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Grindstone is an Addicting Addition to the Switch’s Puzzle Lineup

After making waves on Apple Arcade, Grindstone feels right at home on Switch as one of the best puzzle (and podcast) games on the system.




Grindstone Indie Snippet

For as intensely as the AAA games industry focuses on immersion, it’s easy to forget that a great podcast game can be equally as valuable. Mobile games are often designed around this very concept, and from the first moments of playing Grindstone on Switch, it’s obvious that it’s no different here. Far from this being a negative, however, Grindstone’s pick-up-and-play nature makes it one of the most perfectly suited Switch ports in a long time.

As a professional stonegrinder, players must venture into a series of caves and make a living by fighting hordes of monsters–humorously named Creeps–to collect gems, guts, and other resources. Capy Games has structured these skirmishes similarly to the classic match-three puzzle format, but with a twist. Instead of building chains of three or four to rack up combos, the stonegrinder is on the board and can only move around by attacking Creeps of the same type in a premeditated path of destruction.


This core concept is at the heart of what makes playing Grindstone such an addicting yet mindless (in a good way!) experience. Enemies are color-coded so matching them is simple enough, but then there are extra wrinkles like extra-powerful Creeps (affectionately called Jerks), crates and boulders to destroy for materials, and increasingly hostile Creeps that grow angry and attack you the longer you play a stage. There’s a great balance of accessible, passive play and engaging elements to interact with, and more variables are introduced consistently.

Grindstone offers a plethora of goals and types of progression to keep players invested. Instead of the typical three star system to signify 100-percenting a stage, golden medallions are awarded for completing certain feats. These range from killing a set number of Creeps to unlocking treasure chests in each stage, and going the extra mile to obtain these medals always feels worth the added challenge.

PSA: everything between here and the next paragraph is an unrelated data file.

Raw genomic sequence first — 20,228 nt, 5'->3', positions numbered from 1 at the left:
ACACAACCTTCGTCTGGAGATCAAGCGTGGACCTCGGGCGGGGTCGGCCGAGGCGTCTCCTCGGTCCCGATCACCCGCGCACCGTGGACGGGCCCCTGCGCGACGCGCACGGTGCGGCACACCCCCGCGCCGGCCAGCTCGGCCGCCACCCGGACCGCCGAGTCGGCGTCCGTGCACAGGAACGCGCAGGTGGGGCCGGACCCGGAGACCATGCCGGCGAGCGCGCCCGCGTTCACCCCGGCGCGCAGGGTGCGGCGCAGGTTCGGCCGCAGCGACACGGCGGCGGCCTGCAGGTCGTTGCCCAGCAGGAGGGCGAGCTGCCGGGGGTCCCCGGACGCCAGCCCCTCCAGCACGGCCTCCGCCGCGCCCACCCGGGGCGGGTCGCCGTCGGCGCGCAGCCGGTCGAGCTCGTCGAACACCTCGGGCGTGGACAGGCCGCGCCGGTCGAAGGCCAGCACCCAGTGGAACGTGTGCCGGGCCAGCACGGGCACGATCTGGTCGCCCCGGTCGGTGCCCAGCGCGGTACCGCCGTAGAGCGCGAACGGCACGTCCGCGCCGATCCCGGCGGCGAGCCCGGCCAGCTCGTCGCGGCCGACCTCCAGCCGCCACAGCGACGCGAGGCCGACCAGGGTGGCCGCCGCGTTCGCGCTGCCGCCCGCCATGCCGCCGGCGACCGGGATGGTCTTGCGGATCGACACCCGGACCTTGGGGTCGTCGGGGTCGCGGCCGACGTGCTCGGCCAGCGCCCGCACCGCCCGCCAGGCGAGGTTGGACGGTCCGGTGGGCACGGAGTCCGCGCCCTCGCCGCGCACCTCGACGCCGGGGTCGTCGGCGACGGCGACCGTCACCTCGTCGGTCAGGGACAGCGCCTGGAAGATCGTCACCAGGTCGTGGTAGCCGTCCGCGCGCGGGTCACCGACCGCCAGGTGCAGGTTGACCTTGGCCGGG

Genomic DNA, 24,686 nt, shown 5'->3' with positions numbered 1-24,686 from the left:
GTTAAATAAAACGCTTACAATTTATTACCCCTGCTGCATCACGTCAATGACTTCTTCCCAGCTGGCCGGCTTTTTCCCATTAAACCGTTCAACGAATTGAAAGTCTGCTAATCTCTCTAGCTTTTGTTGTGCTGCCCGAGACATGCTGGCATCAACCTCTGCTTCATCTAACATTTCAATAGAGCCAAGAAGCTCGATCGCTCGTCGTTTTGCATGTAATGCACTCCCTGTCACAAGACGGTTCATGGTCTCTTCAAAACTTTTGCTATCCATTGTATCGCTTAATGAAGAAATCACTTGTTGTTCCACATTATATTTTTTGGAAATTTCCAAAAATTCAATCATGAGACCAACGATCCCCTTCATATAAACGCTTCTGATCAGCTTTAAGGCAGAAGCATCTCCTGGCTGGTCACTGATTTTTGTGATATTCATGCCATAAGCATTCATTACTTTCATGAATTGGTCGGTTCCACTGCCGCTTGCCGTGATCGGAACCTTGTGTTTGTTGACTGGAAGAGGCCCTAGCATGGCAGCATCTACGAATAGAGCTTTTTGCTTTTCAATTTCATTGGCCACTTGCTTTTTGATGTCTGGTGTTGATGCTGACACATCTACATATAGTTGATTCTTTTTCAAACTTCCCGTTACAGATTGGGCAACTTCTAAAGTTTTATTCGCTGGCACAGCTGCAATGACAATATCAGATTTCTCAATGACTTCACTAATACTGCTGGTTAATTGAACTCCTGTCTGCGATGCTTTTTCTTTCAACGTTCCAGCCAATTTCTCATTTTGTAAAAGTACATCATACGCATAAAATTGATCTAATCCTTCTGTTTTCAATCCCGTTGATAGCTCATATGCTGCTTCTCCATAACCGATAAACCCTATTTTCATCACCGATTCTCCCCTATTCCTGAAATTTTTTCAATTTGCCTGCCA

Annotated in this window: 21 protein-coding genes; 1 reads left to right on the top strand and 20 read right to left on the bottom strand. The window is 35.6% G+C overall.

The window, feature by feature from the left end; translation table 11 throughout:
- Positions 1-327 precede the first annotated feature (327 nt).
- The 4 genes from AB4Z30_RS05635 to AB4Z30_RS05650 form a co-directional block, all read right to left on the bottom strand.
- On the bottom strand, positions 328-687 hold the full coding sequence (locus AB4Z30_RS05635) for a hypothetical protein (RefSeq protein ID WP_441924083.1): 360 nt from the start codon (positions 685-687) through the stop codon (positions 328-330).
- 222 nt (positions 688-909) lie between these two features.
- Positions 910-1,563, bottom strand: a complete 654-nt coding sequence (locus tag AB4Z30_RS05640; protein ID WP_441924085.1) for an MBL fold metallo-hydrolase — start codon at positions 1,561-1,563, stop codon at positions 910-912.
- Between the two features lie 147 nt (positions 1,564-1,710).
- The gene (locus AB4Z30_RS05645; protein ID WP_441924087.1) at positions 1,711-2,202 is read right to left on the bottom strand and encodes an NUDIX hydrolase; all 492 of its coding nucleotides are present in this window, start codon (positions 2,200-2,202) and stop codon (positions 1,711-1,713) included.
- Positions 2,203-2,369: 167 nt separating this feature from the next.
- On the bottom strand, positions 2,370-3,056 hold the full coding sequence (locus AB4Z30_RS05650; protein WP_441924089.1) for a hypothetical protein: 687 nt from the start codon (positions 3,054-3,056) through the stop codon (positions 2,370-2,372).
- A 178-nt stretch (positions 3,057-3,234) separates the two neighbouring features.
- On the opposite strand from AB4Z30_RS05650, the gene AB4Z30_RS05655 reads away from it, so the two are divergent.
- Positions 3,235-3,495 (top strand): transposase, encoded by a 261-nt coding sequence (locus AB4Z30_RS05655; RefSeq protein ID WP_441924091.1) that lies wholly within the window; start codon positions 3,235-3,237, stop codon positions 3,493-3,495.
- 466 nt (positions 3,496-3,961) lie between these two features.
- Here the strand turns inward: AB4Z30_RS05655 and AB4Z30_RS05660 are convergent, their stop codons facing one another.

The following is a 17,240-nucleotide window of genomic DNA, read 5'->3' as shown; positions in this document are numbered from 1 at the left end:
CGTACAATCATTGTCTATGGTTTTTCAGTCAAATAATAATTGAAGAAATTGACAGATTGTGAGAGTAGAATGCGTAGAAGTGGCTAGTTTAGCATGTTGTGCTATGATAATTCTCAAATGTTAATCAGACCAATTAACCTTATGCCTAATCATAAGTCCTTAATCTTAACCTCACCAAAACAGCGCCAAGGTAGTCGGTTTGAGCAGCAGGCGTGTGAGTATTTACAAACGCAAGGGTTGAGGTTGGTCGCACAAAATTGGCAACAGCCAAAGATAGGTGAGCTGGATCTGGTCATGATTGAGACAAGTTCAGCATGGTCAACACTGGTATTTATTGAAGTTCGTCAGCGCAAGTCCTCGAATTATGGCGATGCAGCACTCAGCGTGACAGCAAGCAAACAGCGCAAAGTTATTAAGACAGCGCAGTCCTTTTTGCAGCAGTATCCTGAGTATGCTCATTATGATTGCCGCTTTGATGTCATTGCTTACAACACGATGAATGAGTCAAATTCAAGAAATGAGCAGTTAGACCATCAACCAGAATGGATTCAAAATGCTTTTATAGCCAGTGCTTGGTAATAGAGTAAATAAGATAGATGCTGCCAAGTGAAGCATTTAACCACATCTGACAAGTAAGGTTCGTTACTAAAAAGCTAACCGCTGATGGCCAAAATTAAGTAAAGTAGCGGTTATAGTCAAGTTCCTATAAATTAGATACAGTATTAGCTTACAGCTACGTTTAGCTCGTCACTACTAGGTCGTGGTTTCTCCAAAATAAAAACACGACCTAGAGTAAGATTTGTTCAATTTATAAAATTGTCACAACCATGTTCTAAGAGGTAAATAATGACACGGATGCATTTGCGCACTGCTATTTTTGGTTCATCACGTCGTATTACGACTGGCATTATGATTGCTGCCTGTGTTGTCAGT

Everything gathered during a run feeds back into upgrades and enhancements accessible in the town. There’s an armory that lets you equip different ability-granting outfits, a weapons shop where you can build helpful gear, a library where you can read some cleverly written lore on every character in the game, and a handful of other handy shops to frequent. The more gems, guts, wood, and so on you collect, the more you can craft and concoct before heading into your next battle. There’s strong enough customization here that the right build can mean the difference between a flawless run and death, and it’s quite rewarding to find the perfect combination of items and weapons before re-challenging a tough stage.

What’s astounding is that Grindstone’s production values are right on par with everything else. Creep sprites are full of life and charm, stages are impressively themed and distinct, and all the townies are wonderfully realized in a style somewhat akin to Disney’s Gravity Falls. The music accompanying every stage is also shockingly catchy, so much that it almost feels wrong to turn it down while multitasking. It’s just incredibly tight all around, with the sole performance-related issue being load times that feel slightly longer than they should be.


Grindstone is immediately one of the best puzzle games available on the Switch, and it suits the platform perfectly. With both button and touch controls supported, a surprisingly lengthy main campaign, and daily leaderboard challenges to chase, this is a strong package with high levels of replayability. Grindstone’s transition from mobile to console has been a smooth one, and it continues to be one of the best podcast games in recent memory.

Brent fell head over heels for writing at the ripe age of seven and hasn't looked back since. His first love is the JRPG, but he can enjoy anything with a good hook and a pop of color. When he isn't writing about the latest indie release or binging gaming coverage on YouTube, you can find Brent watching and critiquing all manner of anime. Send him indie or anime recommendations @CreamBasics on Twitter.